Setting Program Conditions

This toolkit acknowledges the difficulty in assessing DV cases for suitable diversion programs. We strongly encourage program planners to scrutinize cases on a case-by-case basis prior to diversion and to allow mental health professionals to select and direct the treatment programming.

A variety of options for treatment and counseling needs can be utilized to address the needs and behaviors of the enrolled individual.

  1. Trauma-informed therapy for enrolled individuals who were previously victims of DV.
  2. Alcohol and substance use treatment.
  3. Batterer’s Intervention Program (BIP). For additional information, see APA’s policy statement on BIP.
  4. Basic Needs Assessment (stable housing, food, medical needs, etc.).
  5. Employment Education Services and/or Job Assistance.
  6. Cognitive Behavioral Therapy.
  7. Professional counseling, where appropriate. Given the significant concerns related to power and control when conducting certain types of counseling with couples involved in DV matters, diversion programs can include professional counselors and/or trained providers to handle the evaluation and recommendation of any counseling on a case-by-case basis.

Smaller programs with limited funding or resources can create a list of providers to refer for options if treatment providers are not built into the diversion program.

Price and transportation concerns may create obstacles to enrollment. Some solutions:

  1. Funding through prosecutors’ offices.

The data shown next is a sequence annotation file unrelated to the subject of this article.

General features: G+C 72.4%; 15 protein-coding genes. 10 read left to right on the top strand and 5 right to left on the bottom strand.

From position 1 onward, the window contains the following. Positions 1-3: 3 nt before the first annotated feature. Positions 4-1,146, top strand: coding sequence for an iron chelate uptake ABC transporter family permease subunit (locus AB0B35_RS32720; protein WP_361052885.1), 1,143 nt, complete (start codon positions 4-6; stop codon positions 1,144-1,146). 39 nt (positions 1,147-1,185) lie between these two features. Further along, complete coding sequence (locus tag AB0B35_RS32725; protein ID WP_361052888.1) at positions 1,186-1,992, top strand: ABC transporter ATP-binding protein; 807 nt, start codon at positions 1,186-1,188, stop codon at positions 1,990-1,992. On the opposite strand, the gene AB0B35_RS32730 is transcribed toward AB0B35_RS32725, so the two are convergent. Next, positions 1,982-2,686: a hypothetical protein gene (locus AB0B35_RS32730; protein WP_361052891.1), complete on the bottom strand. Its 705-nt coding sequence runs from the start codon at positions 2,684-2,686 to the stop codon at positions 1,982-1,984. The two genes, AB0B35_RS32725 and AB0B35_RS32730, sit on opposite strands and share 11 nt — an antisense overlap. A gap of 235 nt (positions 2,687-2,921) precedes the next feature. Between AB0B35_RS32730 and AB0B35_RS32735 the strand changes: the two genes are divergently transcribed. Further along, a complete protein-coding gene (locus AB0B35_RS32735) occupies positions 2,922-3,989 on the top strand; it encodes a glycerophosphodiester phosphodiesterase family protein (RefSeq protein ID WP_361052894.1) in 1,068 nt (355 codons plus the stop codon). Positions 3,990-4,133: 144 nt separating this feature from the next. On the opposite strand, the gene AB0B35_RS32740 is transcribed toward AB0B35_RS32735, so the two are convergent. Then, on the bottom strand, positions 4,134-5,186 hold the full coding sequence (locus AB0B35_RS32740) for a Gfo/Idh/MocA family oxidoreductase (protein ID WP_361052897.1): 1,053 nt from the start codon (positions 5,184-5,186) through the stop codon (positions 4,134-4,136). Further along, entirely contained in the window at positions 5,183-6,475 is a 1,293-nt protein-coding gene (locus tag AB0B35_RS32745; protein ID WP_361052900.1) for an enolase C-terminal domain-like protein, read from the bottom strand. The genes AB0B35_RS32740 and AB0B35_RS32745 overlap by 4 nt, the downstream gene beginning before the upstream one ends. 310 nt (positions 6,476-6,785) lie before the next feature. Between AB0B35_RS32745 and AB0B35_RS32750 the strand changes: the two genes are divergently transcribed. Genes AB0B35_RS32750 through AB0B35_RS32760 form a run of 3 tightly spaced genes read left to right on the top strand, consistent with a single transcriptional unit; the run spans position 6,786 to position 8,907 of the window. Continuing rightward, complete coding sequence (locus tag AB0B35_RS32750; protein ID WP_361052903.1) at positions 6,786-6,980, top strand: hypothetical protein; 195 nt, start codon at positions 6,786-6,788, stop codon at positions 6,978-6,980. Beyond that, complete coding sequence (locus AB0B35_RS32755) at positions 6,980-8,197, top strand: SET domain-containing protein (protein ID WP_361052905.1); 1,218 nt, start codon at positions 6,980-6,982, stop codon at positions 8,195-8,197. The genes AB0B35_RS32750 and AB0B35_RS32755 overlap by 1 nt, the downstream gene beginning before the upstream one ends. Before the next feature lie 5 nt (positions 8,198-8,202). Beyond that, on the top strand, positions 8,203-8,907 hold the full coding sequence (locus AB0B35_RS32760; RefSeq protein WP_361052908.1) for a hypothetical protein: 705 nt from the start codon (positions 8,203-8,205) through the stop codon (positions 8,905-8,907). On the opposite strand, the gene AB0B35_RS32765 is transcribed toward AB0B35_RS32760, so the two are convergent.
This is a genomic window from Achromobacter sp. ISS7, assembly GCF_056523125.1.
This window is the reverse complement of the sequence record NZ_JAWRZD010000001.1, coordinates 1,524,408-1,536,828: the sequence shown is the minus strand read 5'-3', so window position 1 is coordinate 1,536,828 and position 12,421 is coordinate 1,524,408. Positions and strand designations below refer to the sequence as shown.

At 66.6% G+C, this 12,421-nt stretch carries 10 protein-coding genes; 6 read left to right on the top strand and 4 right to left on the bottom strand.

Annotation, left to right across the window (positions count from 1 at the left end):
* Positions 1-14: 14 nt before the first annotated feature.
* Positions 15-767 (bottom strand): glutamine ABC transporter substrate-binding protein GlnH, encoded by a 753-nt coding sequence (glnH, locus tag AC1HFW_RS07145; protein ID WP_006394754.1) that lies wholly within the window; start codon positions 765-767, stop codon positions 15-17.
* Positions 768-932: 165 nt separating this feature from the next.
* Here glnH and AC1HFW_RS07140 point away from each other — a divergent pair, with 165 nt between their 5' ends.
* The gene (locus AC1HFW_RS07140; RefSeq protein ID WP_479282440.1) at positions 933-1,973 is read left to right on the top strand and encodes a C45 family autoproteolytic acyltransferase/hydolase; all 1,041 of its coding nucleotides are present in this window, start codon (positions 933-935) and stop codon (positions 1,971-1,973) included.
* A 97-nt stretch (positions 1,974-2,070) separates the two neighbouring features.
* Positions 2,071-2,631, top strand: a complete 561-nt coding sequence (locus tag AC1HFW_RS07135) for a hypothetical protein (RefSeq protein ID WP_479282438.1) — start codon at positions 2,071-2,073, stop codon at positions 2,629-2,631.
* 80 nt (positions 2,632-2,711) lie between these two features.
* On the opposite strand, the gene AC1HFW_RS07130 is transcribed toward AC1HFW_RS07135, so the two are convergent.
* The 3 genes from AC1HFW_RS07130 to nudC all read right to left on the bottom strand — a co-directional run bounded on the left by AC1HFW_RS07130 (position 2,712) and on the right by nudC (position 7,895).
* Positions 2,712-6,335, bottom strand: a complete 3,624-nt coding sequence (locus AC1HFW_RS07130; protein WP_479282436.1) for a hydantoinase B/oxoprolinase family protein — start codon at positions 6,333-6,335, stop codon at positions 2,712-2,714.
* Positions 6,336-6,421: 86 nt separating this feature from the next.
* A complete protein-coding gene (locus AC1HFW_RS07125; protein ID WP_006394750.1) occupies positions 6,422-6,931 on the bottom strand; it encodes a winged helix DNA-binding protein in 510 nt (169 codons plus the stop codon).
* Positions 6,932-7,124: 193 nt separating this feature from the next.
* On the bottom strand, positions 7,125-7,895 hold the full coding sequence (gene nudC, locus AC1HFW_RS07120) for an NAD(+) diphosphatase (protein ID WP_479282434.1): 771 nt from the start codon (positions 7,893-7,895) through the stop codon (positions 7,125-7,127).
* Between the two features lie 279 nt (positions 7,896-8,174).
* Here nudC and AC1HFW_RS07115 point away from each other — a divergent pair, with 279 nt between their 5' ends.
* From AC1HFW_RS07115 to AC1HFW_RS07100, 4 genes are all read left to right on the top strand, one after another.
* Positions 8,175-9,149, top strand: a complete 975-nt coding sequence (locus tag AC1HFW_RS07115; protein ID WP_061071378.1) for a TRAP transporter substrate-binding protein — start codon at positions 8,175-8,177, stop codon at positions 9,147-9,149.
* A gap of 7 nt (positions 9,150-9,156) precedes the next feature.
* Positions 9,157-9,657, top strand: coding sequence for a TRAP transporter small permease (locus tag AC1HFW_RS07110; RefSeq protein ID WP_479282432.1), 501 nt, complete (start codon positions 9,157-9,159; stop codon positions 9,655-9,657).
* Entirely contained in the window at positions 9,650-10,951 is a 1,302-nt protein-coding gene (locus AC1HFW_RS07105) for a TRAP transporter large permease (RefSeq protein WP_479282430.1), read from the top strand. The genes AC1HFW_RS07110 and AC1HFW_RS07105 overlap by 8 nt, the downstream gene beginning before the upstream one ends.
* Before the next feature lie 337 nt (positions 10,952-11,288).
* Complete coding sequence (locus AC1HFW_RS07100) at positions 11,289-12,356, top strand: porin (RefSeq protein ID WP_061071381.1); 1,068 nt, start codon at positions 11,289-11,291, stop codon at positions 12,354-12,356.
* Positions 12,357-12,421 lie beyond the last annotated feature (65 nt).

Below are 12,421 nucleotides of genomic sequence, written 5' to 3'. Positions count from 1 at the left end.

2. Insurance and Medicaid.
  3. Funding through grants or treatment providers.
  4. Enrolled individual pays for services (optional sliding scale based on income).
  5. DV treatment providers that offer remote options and access.

Options for successful completion of the diversion program:

  1. Case remains unfiled/unpapered.
  2. Dismissal of all charges.
  3. Reduction in charges.
  4. Expungement after completion.
  5. Plan can incorporate any immediate ramifications for noncompliance with the program.

When reviewing safety measures and noncompliance, consider:

Safety violations versus technical violations in the context of the history of abuse. While safety violations are of paramount concern, this toolkit does not diminish the seriousness of technical violations that accused individuals can utilize to retraumatize or continue to exercise control over the victim. Therefore, mechanisms for victim input and contextualizing all violations within the context of the history of abuse can be included for each violation regardless of technicality.

A graduated system of intense counseling for technical violations may be considered by program planners, with more severe or repeat technical violations leading to a return to the prosecution track. Prosecutors can retain the discretion to utilize the context and victim input of a violation to return a case to the prosecution track in the appropriate circumstances.